A few years ago, we bought a bird bath on clearance at the end of the season. We brought it home, set it up, and within a week, it had fallen over and broken into several pieces. And that could have been the end of the story, except that Hubby decided to glue it back together a couple of weeks ago. He’s a good guy like that.
There were still some pretty big cracks to patch up though.
So in anticipation of all the birds that would be flocking to our birdbath this year, I got out my secret weapon: J-B WaterWeld.
It’s specifically designed to “repair and seal in underwater and wet conditions,” not to mention that it’s drinking water safe, which makes it the perfect repair for a birdbath because it won’t harm the birds.
It comes in the form of a tube of clay. Just cut some off and kneed it together really well, mixing the two compounds so they form a strong epoxy. And no Hubby, that is not one of our kitchen knives. It just looks like it. ;)
Smooth it over the crack, and let it dry for 60 minutes. I probably used way more than I needed to here, but you get the idea.
Next, I sanded it down with my orbital sander to make it nice and smooth. At this point, our birdbath is water-tight again. Yay!
But it wasn’t exactly the look I was going for. Let’s face it, the only way this birdbath was ever going to look good again was if I completely covered it. So when I ran across this Mosaic Gazing Flower Pot by Dannielle at The DIY Show, I knew exactly how I would do it.
Isn’t that pretty? So I went through my stuff and came across some computer backups that I had made on DVD about 10 years ago. I’m pretty sure I wasn’t going to need that stuff again, right?
As I began cutting them apart, I realized that DVDs have two layers, not one.
I decided to pull the layers apart, because they were coming apart anyway.
UPDATE: Because I had so many questions about this part, I posted a quick tutorial showing step by step how I separated the layers, which you can read about here.
For this project, I used the silver part only, and set aside the clear part for another day. (CDs only have one layer, and using them will result in a more subdued color.) I cut each DVD half into 6 or 7 “pie” slices, leaving a little attached at the center to keep them from popping all over the place.
Then I tore each pie slice from the center ring,
and cut the edges off. I didn’t show it, but I made one more cut to the piece shown below, sort of half way across, tilted at an angle.
The side you want showing on your finished project is the part that was inside the two layers of the DVD…that really shiny silvery rainbow stuff. I’m such a sucker for all those colors.
I realized quickly that that beautiful shiny stuff will wash right off if you don’t protect it with something. So I used Krylon Crystal Clear Gloss to spray the individual pieces. It’s non-yellowing and good for indoor and outdoor projects. (This step isn’t necessary if you’re using CDs.) I’m not sure how well it will hold up to constant submersion, but I have a plan to deal with that later. And in case you’re tempted to spray the DVDs before cutting them, I think it’s better to wait so you can get all the edges covered too. Just spray them several times from different angles to be sure.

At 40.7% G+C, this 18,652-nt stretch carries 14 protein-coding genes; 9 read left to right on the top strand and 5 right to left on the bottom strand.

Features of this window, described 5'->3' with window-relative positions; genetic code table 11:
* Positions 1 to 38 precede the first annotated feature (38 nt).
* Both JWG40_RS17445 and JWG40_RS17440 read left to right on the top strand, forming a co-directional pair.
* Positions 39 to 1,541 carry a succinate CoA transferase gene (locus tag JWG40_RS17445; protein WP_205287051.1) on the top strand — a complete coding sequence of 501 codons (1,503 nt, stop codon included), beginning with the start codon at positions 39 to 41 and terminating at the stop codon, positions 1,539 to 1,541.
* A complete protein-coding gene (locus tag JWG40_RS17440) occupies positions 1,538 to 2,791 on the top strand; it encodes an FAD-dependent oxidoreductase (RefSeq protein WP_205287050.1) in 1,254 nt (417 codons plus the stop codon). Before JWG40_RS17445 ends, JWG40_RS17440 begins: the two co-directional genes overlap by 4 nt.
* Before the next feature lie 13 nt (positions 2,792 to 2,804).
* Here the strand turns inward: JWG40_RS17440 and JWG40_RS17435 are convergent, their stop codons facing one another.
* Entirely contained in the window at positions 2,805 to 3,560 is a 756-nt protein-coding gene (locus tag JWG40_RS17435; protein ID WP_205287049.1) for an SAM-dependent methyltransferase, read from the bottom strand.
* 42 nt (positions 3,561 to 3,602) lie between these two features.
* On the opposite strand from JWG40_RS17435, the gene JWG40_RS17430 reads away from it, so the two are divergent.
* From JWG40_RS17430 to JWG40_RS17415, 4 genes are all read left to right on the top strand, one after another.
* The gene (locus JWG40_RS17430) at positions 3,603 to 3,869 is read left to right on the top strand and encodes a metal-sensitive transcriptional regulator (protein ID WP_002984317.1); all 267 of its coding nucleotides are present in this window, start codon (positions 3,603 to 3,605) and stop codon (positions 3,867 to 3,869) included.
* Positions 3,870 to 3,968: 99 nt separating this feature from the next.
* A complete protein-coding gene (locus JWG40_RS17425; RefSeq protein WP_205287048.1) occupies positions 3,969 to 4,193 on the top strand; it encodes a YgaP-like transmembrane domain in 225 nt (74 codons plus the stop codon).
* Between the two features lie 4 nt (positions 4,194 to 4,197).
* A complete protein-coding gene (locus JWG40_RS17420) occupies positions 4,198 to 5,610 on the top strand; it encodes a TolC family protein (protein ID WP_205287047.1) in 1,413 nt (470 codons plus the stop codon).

Next, I started gluing the pieces to the edge of my birdbath. They look really purple-y here, but don’t worry.
I used Liquid Nails Clear Seal. I didn’t worry about getting the pieces completely covered on the bottom, I just dabbed a bit under each piece. Not that I know any better, just that I didn’t think I could do it any other way without making a gigantic, sticky mess. I was trying not to get glue all over the pretty shiny side.
With the rim of the birdbath covered, it was starting to look so much better already.
I covered the edges too, to give it a finished look.
Here’s what it looked like, about 20 DVDs later, when I was done gluing the pieces on. I think I took about a hundred pictures of it like this, because it’s so striking, and looks different from every angle.
As much as I loved it though, I was afraid the bathing birds would get their little feet stuck in between the cut DVDs. And I didn’t know how well the pieces would wear without some grout in between.
I did a lot of research before I chose a grout. And I’ll be honest, I don’t know if what I used will last or not, but I’m keeping my fingers crossed. I used Mapei Keracolor S Sanded Grout with Polymer in white, with Grout Boost mixed in, both available at Lowe’s.
This was the scariest part for me, because I’ve never done anything with grout before. Nor mosaics for that matter. I just knew I was going to ruin those beautiful rainbow colors as soon as I started spreading the grout over it. And no, Hubby, that is NOT our kitchen spatula. It just looks like it. ;)
After spreading the grout between the pieces, I used a damp rag to carefully wipe the excess off.
And low and behold, the results were exactly what I was hoping for.
It has a much different look from before, with the white grout in between.
And once again, I snapped about a hundred pictures.
I can’t get over how the colors change with the angle and the light.
Here it is atop its pedestal in a little bed of hostas and impatiens.
It has three weeks to wait until I can put it outside for good, according to the instructions on the package of grout.
And that’s fine with me. It gives me some time to do a little more research on whether I should cover it with another layer of protection, and what that layer would be. If you have experience in this type of thing, I would LOVE to hear from you!
Also, I need to decide what to do about the underside of the basin, as well as the pedestal.
Do you think I should do it like the top? Leave it as is? Paint it a solid color? I’m open to suggestions.
I hope you’ve had a wonderful weekend. As always, thanks so much for stopping by!
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